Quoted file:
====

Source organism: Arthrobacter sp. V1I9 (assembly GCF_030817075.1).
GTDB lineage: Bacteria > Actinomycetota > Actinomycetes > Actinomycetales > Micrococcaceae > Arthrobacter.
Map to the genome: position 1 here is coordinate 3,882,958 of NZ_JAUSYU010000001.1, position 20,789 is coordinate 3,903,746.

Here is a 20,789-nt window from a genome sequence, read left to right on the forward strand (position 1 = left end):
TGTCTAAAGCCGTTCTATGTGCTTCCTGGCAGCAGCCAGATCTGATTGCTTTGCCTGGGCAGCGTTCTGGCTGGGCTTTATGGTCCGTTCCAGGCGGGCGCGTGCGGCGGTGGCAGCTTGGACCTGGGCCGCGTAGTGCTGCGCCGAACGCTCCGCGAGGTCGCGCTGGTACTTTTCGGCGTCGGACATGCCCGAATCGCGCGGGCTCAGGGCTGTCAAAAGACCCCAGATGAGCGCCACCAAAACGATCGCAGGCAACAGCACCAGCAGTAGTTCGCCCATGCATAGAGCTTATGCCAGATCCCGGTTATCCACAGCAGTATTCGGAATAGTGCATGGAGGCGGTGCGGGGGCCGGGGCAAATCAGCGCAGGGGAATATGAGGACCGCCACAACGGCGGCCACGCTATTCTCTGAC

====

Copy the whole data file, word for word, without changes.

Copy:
Source organism: Arthrobacter sp. V1I9 (assembly GCF_030817075.1).
GTDB lineage: Bacteria > Actinomycetota > Actinomycetes > Actinomycetales > Micrococcaceae > Arthrobacter.
Map to the genome: position 1 here is coordinate 3,882,958 of NZ_JAUSYU010000001.1, position 20,789 is coordinate 3,903,746.

Here is a 20,789-nt window from a genome sequence, read left to right on the forward strand (position 1 = left end):
TGTCTAAAGCCGTTCTATGTGCTTCCTGGCAGCAGCCAGATCTGATTGCTTTGCCTGGGCAGCGTTCTGGCTGGGCTTTATGGTCCGTTCCAGGCGGGCGCGTGCGGCGGTGGCAGCTTGGACCTGGGCCGCGTAGTGCTGCGCCGAACGCTCCGCGAGGTCGCGCTGGTACTTTTCGGCGTCGGACATGCCCGAATCGCGCGGGCTCAGGGCTGTCAAAAGACCCCAGATGAGCGCCACCAAAACGATCGCAGGCAACAGCACCAGCAGTAGTTCGCCCATGCATAGAGCTTATGCCAGATCCCGGTTATCCACAGCAGTATTCGGAATAGTGCATGGAGGCGGTGCGGGGGCCGGGGCAAATCAGCGCAGGGGAATATGAGGACCGCCACAACGGCGGCCACGCTATTCTCTGAC